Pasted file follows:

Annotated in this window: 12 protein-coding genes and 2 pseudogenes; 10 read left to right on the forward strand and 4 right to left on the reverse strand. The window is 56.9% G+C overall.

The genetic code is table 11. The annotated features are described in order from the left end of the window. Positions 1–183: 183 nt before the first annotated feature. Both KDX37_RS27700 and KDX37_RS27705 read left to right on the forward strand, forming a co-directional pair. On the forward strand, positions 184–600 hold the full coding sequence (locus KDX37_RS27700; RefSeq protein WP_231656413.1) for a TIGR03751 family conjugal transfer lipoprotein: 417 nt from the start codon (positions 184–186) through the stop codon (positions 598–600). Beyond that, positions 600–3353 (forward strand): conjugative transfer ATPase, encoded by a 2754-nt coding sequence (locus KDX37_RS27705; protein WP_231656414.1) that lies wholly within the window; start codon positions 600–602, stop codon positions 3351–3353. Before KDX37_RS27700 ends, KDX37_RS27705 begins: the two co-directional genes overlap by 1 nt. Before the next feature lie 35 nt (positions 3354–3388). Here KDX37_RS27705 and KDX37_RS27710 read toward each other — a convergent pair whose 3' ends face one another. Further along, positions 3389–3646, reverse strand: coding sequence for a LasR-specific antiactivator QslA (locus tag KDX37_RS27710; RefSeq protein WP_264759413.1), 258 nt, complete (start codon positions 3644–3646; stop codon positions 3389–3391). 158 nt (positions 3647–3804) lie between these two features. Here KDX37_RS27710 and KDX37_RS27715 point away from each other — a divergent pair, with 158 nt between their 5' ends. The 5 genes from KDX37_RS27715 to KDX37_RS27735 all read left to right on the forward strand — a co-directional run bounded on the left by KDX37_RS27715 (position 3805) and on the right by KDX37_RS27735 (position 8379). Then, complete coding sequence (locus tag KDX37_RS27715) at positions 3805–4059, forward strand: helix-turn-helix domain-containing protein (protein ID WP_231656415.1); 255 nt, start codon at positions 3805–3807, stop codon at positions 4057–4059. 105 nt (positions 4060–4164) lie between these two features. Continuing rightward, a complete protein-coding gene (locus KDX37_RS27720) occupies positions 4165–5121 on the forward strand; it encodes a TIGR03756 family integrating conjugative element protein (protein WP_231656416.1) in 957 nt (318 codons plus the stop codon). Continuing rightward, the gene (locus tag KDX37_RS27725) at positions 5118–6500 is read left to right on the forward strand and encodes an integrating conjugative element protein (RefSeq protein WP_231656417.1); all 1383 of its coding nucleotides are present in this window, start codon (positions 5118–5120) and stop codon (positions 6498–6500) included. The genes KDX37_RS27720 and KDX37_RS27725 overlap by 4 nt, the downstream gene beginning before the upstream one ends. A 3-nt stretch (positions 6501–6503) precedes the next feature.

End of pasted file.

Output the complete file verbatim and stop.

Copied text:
Annotated in this window: 12 protein-coding genes and 2 pseudogenes; 10 read left to right on the forward strand and 4 right to left on the reverse strand. The window is 56.9% G+C overall.

The genetic code is table 11. The annotated features are described in order from the left end of the window. Positions 1–183: 183 nt before the first annotated feature. Both KDX37_RS27700 and KDX37_RS27705 read left to right on the forward strand, forming a co-directional pair. On the forward strand, positions 184–600 hold the full coding sequence (locus KDX37_RS27700; RefSeq protein WP_231656413.1) for a TIGR03751 family conjugal transfer lipoprotein: 417 nt from the start codon (positions 184–186) through the stop codon (positions 598–600). Beyond that, positions 600–3353 (forward strand): conjugative transfer ATPase, encoded by a 2754-nt coding sequence (locus KDX37_RS27705; protein WP_231656414.1) that lies wholly within the window; start codon positions 600–602, stop codon positions 3351–3353. Before KDX37_RS27700 ends, KDX37_RS27705 begins: the two co-directional genes overlap by 1 nt. Before the next feature lie 35 nt (positions 3354–3388). Here KDX37_RS27705 and KDX37_RS27710 read toward each other — a convergent pair whose 3' ends face one another. Further along, positions 3389–3646, reverse strand: coding sequence for a LasR-specific antiactivator QslA (locus tag KDX37_RS27710; RefSeq protein WP_264759413.1), 258 nt, complete (start codon positions 3644–3646; stop codon positions 3389–3391). 158 nt (positions 3647–3804) lie between these two features. Here KDX37_RS27710 and KDX37_RS27715 point away from each other — a divergent pair, with 158 nt between their 5' ends. The 5 genes from KDX37_RS27715 to KDX37_RS27735 all read left to right on the forward strand — a co-directional run bounded on the left by KDX37_RS27715 (position 3805) and on the right by KDX37_RS27735 (position 8379). Then, complete coding sequence (locus tag KDX37_RS27715) at positions 3805–4059, forward strand: helix-turn-helix domain-containing protein (protein ID WP_231656415.1); 255 nt, start codon at positions 3805–3807, stop codon at positions 4057–4059. 105 nt (positions 4060–4164) lie between these two features. Continuing rightward, a complete protein-coding gene (locus KDX37_RS27720) occupies positions 4165–5121 on the forward strand; it encodes a TIGR03756 family integrating conjugative element protein (protein WP_231656416.1) in 957 nt (318 codons plus the stop codon). Continuing rightward, the gene (locus tag KDX37_RS27725) at positions 5118–6500 is read left to right on the forward strand and encodes an integrating conjugative element protein (RefSeq protein WP_231656417.1); all 1383 of its coding nucleotides are present in this window, start codon (positions 5118–5120) and stop codon (positions 6498–6500) included. The genes KDX37_RS27720 and KDX37_RS27725 overlap by 4 nt, the downstream gene beginning before the upstream one ends. A 3-nt stretch (positions 6501–6503) precedes the next feature.